Too Much Or Too Real? Incoming Black Professor Says White Males Are The Problem For America’s Colleges

May 13, 2015  |  

Twitter will have you jeopardizing opportunities if you’re not careful with your words…or if you just don’t care who knows how you really feel.

According to theGrio, incoming Boston University professor Saida Grundy came under fire recently for a series of what some are calling racially intolerant tweets.

Grundy is set to begin teaching in July but some students are already questioning her ethics.

Here’s what she had to say:

why is white america so reluctant to identify white college males as a problem population?

white masculinity is THE problem for America’s colleges. 

Deal with your white [expletive], white people. slavery is YALL thing. 

Then she wrote:

every MLK week i commit myself to not spending a dime in white-owned businesses. and every year i find it nearly impossible. 

Her tweets were grabbed and shared on several websites and Fox News. Grundy made her account private shortly after that.

Some students are taking issue with the tweets. One junior political science major said, “If I’m hiring a professor, I want someone who can relate to all students, all groups of people from all walks of life. It just seems to me that she is just not able to do that.” 

Another student Ukrainian sociology student said, “BU is one of the most diverse schools in the country, and it actually has a lot of people who come from different backgrounds, and her tweets would just be exclusionary to a lot of those people.”

Other students have defended her comments. A student group called the People of Color Coalition expressed their support. One member of the group, studying neuroscience and philosophy said the tweets weren’t racially charged.

“I don’t think reverse racism against white folks is a thing. You need to have institutional and systemic power in order to be racist. People of color like Professor Grundy don’t have that…I’m 100 percent supportive of her and excited for her to come to campus.” 

Hell, I’d be excited for Professor Grundy to come through too. She’s about to shake some things up! But let’s talk about these tweets.

There is a lot of truth behind her words. White people need to deal with their stuff. Slavery, as this country knows it, has primarily been a White people thing. And White people, by in large, have yet to acknowledge, let alone mention the lingering aftermath of it. But I think her tweets become problematic when she starts generalizing and labeling a specific group of people. True, White people are the benefactors of slavery and perpetrators of racism; but still, it’s slavery and racism that are the real problems here. Not all White, college boys are a part of the “problem population” but racism is the force, the system that makes them most likely to belong to it.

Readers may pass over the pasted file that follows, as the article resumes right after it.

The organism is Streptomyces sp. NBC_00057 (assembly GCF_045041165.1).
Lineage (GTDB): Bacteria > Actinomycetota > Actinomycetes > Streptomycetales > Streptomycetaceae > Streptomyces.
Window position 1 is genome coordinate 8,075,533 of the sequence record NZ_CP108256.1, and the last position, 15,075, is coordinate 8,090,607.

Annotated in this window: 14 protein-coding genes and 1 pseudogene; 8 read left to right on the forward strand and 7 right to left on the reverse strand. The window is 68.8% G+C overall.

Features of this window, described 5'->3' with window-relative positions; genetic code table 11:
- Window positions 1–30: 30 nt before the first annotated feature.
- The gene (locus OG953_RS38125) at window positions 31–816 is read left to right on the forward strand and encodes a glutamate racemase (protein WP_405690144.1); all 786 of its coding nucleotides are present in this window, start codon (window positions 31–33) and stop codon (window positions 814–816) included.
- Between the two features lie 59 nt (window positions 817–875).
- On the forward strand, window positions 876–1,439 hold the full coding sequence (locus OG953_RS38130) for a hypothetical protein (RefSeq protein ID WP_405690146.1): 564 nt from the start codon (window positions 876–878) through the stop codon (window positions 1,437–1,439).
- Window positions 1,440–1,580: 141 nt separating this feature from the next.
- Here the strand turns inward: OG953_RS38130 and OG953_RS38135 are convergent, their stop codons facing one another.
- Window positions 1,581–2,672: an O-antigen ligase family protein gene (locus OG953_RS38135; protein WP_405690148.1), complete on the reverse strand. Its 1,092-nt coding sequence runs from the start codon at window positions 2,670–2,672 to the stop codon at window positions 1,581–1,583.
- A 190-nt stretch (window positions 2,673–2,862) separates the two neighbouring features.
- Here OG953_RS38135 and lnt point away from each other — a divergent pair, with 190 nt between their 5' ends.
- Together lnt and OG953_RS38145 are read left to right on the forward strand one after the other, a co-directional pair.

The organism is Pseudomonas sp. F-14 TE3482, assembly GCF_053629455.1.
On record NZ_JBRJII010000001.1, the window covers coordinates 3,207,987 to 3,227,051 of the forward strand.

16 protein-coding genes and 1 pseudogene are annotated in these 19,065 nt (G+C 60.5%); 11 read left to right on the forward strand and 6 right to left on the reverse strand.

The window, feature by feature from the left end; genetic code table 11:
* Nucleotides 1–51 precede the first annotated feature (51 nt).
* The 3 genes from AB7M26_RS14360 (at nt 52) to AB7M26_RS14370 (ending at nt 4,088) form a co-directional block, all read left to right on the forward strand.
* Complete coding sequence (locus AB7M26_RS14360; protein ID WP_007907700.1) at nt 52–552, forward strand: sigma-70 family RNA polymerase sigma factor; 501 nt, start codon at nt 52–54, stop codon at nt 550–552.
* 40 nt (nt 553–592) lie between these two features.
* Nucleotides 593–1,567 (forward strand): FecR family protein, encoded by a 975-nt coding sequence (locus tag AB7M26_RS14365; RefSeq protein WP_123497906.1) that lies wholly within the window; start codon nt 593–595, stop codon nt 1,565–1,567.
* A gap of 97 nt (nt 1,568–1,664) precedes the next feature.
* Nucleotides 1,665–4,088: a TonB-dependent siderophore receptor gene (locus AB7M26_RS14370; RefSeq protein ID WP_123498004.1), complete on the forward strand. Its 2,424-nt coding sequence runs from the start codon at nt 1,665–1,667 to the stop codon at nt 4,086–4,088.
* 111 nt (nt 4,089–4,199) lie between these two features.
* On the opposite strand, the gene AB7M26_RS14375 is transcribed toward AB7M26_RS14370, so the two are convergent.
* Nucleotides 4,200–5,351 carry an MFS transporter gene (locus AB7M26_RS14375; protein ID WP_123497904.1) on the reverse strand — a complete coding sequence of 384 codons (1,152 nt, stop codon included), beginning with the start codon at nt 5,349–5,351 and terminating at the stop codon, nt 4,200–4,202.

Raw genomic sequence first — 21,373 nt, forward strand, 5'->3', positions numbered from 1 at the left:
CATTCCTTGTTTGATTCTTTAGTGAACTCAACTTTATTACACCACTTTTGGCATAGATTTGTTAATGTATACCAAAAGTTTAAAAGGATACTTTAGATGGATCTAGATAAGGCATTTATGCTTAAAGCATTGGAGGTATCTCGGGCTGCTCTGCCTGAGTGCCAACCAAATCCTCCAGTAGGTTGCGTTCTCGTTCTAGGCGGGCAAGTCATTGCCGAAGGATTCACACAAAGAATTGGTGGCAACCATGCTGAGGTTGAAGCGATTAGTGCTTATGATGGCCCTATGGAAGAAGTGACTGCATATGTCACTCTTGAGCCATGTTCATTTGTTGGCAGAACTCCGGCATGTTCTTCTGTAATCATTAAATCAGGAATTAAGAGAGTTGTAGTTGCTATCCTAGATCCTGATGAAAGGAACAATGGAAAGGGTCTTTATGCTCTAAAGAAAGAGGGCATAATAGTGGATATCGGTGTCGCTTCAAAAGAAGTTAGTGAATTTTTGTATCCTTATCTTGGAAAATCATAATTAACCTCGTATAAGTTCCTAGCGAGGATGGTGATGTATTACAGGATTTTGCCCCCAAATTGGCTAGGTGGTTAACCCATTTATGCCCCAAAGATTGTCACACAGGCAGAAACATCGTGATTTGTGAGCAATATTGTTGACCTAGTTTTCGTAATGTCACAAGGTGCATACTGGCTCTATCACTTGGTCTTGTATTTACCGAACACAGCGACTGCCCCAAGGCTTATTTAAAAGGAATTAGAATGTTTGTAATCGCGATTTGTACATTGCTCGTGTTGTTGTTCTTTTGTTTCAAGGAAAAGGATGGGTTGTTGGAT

White masculinity is not inherently problematic but racism and misogyny have made it so. Her tweets seem to be attacking the symptoms and not the disease. It would be the equivalent of a Fox News correspondent saying that Black and Brown people are THE problem in society because they make up 60 percent (in 2012) of the prison population. The statement fails to take into consideration the drug laws that disproportionately disadvantage Black and Brown people. It doesn’t consider poverty, the heavy and often unnecessary presence of police in Black and Brown neighborhoods and…#racism.

It’s all around us. So in that sense, I agree with Grundy. White people need to deal with their ish. And racism is a part of that. But in the meantime, I think we all need to be careful to invest our energy into attacking the system that bred these problematic White boys rather than the boys themselves.

Still, I don’t think her opinions disqualify her for the position. Unlike that particular student quoted above, I don’t believe all professors should be able to relate to all students. As Black women, there have been more professors who had absolutely no idea who we were or what we experience, than teachers, and later professors, who could actually relate. And while being able to relate would be a nice perk, it doesn’t mean that you can learn from that person. I’m sure the students at Boston University could learn plenty from Professor Grundy.

What do you think about Grundy’s tweets, were they out of line or did she speak the truth?

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